South Dakota PUC asks the right questions about Xcel Energy’s coal plant shutdowns
On January 4, the South Dakota Public Utilities Commission (PUC) issued a two-page letter to Xcel Energy urging them to delay the closure of the two remaining units at the Sherburne County Generating Station and the A.S. King Coal plants.
The SDPUC cited the mounting evidence from the Long-Term Reliability Assessment (LTRA) issued by the Federal Energy Regulatory Commission (FERC) that these closures will make rolling blackouts more likely and the enormous cost that the premature retirement of these plants will impose on the company’s customers.
The commissioners wrote:
January 4, 2024
Ryan Long, President
Xcel Energy – Minnesota, North Dakota and South Dakota VIA ELECTRONIC MAIL
Dear President Long:
The South Dakota Public Utilities Commission writes to express our concern regarding Xcel’s plan to prematurely close the King and Sherco generating plants. As you know, closing these plants will take nearly three gigawatts of reliable dispatchable electricity generation off the Midcontinent Independent System Operator (MJSO) grid precisely at a time when those resources will be needed the most to keep electricity flowing 24/7/365 throughout Xcel and MISO’s footprint.
Premature closure of these plants adds to the uncertainty of electric generation resource adequacy in the upper Midwest, including Xcel’s customers in South Dakota.
Evidence is mounting that the premature closure of dispatchable generation will elevate the risk of electricity outages, particularly in tight load hours, including hours of extreme cold and extreme heat, as well as those hours when wind generation is low. These events are likely to pose a threat to life and property. This is of grave concern to this commission.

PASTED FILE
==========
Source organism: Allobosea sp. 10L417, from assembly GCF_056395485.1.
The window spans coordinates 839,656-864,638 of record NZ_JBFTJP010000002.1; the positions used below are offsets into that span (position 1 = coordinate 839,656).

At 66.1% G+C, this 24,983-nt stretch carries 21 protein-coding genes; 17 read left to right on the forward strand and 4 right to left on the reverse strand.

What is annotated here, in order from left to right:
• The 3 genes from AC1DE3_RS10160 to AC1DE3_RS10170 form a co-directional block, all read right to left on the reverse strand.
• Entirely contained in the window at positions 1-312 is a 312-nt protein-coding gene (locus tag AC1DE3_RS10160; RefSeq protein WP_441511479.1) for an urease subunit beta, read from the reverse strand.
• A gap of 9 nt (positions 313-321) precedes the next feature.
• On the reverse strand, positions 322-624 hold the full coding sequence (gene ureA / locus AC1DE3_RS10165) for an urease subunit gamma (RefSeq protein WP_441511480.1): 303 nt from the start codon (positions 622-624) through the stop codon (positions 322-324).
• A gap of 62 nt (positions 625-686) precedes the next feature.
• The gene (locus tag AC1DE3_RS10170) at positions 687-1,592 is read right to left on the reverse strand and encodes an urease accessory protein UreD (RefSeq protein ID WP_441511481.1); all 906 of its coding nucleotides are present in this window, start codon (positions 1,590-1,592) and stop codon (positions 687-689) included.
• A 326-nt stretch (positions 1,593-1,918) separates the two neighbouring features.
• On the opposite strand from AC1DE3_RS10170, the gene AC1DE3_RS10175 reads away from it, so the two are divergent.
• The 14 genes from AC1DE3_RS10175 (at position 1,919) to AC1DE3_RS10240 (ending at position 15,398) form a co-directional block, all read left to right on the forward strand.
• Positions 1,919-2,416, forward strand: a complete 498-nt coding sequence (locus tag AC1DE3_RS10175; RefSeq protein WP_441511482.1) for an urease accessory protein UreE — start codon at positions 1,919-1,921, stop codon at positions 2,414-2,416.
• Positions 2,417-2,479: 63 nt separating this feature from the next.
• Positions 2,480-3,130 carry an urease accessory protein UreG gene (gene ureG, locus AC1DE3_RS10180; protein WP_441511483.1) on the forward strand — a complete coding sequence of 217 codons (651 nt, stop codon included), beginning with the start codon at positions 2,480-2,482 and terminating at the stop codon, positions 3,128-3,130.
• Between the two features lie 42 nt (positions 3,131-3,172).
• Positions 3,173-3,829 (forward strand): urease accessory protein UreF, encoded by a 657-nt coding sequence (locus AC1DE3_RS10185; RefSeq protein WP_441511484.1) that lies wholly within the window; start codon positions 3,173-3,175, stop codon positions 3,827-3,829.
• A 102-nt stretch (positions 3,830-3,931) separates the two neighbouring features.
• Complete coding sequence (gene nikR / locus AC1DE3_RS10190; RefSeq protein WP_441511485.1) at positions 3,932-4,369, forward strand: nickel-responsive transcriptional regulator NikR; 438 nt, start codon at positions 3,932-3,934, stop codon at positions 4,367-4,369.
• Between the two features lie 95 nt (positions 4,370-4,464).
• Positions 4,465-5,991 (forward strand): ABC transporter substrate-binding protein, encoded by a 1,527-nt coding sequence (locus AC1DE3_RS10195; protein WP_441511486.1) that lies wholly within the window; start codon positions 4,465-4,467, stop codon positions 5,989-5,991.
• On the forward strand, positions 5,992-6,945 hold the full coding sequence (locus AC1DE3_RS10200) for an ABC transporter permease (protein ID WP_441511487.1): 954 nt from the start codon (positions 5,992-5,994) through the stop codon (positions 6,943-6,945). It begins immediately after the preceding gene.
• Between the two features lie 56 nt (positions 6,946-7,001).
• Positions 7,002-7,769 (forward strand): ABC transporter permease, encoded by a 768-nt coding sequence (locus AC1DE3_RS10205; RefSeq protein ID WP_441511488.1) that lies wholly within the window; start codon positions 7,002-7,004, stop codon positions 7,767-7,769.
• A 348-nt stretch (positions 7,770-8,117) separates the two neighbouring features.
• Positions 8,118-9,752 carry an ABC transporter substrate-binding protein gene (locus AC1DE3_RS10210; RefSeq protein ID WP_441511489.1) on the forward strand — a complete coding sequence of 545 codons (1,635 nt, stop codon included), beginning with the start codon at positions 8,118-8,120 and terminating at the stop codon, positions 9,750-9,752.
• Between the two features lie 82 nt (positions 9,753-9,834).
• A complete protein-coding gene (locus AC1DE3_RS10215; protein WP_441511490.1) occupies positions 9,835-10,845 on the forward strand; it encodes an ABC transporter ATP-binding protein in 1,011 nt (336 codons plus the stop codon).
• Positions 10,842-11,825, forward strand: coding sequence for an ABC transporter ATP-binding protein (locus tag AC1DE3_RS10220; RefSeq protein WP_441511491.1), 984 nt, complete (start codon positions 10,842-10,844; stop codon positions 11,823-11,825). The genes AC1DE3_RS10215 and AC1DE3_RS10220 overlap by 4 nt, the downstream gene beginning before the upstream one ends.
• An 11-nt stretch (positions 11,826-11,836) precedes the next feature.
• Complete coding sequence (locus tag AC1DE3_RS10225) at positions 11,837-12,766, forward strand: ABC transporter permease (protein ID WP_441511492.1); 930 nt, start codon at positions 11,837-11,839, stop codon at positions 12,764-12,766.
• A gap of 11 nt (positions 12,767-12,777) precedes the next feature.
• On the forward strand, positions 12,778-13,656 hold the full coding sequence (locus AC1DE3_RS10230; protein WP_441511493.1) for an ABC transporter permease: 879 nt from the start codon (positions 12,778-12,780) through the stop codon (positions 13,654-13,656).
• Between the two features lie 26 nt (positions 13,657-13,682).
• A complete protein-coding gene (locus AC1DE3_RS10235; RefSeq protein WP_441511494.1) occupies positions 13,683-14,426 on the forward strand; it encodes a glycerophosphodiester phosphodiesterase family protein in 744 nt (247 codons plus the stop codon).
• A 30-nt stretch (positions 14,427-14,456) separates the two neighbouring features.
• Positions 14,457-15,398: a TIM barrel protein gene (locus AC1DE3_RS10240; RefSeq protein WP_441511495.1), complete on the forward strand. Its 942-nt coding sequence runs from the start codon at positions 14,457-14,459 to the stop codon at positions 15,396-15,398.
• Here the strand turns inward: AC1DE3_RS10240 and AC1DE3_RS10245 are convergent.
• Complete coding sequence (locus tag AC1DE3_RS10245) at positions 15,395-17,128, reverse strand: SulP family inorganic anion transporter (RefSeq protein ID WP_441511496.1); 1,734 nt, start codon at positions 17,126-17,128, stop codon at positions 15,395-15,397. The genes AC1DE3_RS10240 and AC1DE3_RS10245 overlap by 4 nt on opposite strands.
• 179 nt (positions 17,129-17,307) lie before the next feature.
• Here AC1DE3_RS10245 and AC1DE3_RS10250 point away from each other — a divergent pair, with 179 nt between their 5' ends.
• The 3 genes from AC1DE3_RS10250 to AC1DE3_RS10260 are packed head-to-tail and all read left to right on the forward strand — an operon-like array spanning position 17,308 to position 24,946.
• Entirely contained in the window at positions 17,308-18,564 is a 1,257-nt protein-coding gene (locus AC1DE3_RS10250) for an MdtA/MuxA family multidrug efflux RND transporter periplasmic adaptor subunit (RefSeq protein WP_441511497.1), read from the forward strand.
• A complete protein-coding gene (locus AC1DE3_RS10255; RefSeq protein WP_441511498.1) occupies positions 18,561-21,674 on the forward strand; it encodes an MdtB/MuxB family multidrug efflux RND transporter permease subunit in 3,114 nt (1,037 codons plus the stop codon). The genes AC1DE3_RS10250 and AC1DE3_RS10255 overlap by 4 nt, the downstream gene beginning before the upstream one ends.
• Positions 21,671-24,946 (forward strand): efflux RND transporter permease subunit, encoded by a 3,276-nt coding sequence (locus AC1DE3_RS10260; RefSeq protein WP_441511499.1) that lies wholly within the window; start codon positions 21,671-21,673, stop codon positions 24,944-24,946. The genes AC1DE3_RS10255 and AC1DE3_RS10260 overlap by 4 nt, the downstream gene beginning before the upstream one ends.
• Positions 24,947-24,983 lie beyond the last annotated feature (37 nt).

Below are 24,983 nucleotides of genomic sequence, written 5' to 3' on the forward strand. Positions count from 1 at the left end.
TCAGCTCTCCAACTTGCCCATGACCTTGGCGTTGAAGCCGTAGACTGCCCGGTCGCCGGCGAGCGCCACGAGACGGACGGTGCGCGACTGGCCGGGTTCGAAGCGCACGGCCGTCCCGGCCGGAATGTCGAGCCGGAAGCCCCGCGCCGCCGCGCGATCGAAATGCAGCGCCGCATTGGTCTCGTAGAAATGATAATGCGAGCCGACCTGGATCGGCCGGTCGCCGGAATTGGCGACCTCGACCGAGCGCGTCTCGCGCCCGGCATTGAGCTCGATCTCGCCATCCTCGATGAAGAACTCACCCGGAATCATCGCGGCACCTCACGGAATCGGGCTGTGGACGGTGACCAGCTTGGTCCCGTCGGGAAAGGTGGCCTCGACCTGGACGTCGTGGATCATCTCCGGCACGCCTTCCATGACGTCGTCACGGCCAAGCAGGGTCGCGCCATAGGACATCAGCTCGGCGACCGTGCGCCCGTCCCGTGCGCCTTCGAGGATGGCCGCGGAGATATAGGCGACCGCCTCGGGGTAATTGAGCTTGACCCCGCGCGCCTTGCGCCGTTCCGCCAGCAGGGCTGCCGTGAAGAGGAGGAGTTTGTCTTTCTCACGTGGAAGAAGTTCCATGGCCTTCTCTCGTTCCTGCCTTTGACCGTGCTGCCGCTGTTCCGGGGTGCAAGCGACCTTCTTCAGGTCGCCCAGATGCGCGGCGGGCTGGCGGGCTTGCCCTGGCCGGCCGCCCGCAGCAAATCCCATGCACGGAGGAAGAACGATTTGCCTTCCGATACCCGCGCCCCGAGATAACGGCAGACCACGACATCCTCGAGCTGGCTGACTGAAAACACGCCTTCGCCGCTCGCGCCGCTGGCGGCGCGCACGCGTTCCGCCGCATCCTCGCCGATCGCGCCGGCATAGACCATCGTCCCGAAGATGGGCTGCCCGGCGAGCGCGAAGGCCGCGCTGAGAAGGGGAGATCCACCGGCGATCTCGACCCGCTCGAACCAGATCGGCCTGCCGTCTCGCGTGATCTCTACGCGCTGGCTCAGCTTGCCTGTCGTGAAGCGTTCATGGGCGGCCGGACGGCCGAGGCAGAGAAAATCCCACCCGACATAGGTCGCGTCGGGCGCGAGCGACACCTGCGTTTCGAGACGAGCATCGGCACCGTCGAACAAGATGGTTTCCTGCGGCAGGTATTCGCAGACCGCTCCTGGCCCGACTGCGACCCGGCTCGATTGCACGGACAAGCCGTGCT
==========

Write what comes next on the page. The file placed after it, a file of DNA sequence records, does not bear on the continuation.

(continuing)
The North American Electric Reliability Corporation (NERC), in their 2023-2024 Winter Reliability Assessment, once again found potential issues in the MISO area, determining that there is an elevated “potential for insufficient operating reserves in above-normal conditions.” Of even more concern is NERC’s finding in their Long-Term Reliability Assessment that the MISO area is projected to have a 4.7GW deficiency in generation resources in the 2024-2028 timeframe. NERC rates the MISO area as having a “High Risk: Shortfalls may occur at normal peak conditions.” Such warning demands action, such as we are asking for today, to prevent these shortfalls.
John Moura, NERC’s director of reliability assessment and performance analysis, summed up the impending crisis, “In recent years, we’ve witnessed a decline in reliability, and the future projection does not offer a clear path to securing the reliable electricity supply that is essential for the health, safety, and prosperity of our communities,”.
Federal Energy Regulatory Commissioner Mark Christie plainly laid out the problem in early 2023 for the Senate Energy and Natural Resources Committee when he testified “I think the United States is heading for a very catastrophic situation in terms of reliability.” “The core of the problem is actually very simple. We are retiring dispatchable generating resources at a pace and in an amount that is far too fast and far too great and is threatening our ability to keep the lights on.”